Thursday, March 5, 2009

Forming Cathedrals

Last night Karen and I were talking to a lady who adamantly opposed the fact that our children are over 1 and not in Belgian creche (daycare). She couldn't fathom why we wouldn't take advantage of the opportunity to put them there to learn and become multilingual. It is so culturally-expected here that moms send young children to creche nearly full time. I never in my wildest dreams fathomed coming here with Connor and being made to feel guilty over NOT taking her to daycare!

As ridiculous as I know this sounds the conversation did get us talking and thinking. We stand proud of our decision to absorb this time with our toddlers. I mean what a gift! Both of us will have to return to work in the States in a matter of months, so why not use every moment for laughing and snuggling our little ones while we can? Why not engage in activities together and come up with our own curriculum to teach and discover? Why not take them to see the wonders of the world and learn out "in the field" where lessons are alive and the environment is different and we can instill values consistently. I am definitely a firm believer in kids playing and socializing together, but I don't want to send Connor to an overcrowded daycare here - nor is that how we want to prioritize our expenses.

I am not saying there aren't times when I wouldn't appreciate having a few hours to myself. Or there aren't times when I doubt my ability to be engaged and creative with Connor all day everyday. And we have been known to put videos on for Connor from time to time just so Mommy can get a break. But I mean at the end of the day, isn't the time together worth more than having a toddler who can speak Dutch, French, and English at the same time? Not forever one-on-one, but for this fleeting precious time period?

A friend had this story posted on her blog and it was too apropos not to include it here. Sums up what life is like sometimes and rings another note of familiarity given the many, many breathtaking European cathedrals around us. I dislike email forwards, but this one is special. I certainly don't feel "invisible" yet or half of these trials to the extent the author describes, but the stay-at-home mom life is still a radical change for me. Yet it is one I am enjoying; I treasure the foundation building time with Connor. And it makes me love and miss my mom and Carol so much - thankful for the sacrifices they made for us.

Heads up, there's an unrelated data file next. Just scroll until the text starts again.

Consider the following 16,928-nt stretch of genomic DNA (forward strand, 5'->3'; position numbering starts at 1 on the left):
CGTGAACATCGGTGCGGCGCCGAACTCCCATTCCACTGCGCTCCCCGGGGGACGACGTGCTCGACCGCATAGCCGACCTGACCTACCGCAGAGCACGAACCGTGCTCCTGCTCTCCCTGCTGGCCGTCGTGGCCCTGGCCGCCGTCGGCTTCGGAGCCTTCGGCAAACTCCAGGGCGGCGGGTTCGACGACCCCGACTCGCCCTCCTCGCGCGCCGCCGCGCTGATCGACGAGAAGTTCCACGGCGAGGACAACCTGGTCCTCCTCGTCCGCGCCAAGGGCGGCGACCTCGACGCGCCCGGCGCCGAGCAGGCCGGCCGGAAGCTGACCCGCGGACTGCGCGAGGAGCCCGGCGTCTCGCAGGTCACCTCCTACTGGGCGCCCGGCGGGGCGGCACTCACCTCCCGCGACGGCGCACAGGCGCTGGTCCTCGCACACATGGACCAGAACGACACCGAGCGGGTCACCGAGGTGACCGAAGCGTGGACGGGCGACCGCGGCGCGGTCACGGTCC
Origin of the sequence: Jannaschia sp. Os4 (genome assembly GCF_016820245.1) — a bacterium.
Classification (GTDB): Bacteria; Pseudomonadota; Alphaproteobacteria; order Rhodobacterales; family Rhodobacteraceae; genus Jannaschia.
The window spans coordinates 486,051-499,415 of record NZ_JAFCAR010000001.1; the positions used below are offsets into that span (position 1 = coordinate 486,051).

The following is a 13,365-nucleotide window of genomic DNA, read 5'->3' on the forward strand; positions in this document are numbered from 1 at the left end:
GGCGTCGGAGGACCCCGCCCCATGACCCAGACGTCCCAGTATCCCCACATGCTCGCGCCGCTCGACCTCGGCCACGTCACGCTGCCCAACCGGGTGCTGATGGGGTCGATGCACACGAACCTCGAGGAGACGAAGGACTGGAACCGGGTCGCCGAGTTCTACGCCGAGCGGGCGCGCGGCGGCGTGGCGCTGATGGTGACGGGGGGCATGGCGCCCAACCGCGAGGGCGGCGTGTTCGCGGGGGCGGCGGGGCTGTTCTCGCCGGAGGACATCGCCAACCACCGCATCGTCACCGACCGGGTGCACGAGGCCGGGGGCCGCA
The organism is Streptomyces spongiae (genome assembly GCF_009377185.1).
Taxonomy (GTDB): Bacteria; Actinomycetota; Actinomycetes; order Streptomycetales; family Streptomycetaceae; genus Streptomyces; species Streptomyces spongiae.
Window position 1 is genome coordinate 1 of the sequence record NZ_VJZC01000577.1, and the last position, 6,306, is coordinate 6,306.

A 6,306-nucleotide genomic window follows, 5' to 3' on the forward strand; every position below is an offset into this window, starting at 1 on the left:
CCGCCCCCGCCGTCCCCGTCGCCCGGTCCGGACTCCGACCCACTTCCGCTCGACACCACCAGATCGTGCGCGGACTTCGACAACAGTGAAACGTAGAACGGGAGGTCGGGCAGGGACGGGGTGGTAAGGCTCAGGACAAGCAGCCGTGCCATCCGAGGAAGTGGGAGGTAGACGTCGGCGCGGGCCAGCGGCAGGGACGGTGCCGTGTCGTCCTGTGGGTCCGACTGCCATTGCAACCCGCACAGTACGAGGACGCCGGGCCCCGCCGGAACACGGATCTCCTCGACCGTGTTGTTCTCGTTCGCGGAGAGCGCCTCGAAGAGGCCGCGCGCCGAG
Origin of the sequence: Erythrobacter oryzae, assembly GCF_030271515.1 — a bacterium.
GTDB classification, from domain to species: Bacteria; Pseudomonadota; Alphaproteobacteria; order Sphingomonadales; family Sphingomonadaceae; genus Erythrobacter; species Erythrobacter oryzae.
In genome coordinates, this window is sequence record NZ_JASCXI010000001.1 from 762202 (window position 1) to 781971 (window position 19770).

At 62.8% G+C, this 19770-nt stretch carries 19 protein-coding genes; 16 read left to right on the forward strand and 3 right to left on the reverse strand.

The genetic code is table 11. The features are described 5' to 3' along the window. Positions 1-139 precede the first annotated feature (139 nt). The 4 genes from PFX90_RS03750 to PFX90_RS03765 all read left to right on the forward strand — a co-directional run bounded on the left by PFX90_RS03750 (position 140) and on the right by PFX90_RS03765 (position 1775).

Author not given:
"I’m Invisible. It all began to make sense, the blank stares, the lack of response, the way one of the kids will walk into the room while I’m on the phone and ask to be taken to the store. Inside I’m thinking, “Can’t you see I’m on the phone?” Obviously not; no one can see if I’m on the phone, or cooking, or sweeping the floor, or even standing on my head in the corner, because no one can see me at all. I’m invisible. The invisible Mom. Some days I am only a pair of hands, nothing more: Can you fix this? Can you tie this? Can you open this? Some days I’m not a pair of hands; I’m not even a human being. I’m a clock to ask, “What time is it?” I’m a satellite guide to answer, “What number is the Disney Channel?” I’m a car to order, “Right around 5:30, please.” I was certain that these were the hands that once held books and the eyes that studied history and the mind that graduated summa cum laude -but now they had disappeared into the peanut butter, never to be seen again. She’s going, she’s going, and she’s gone!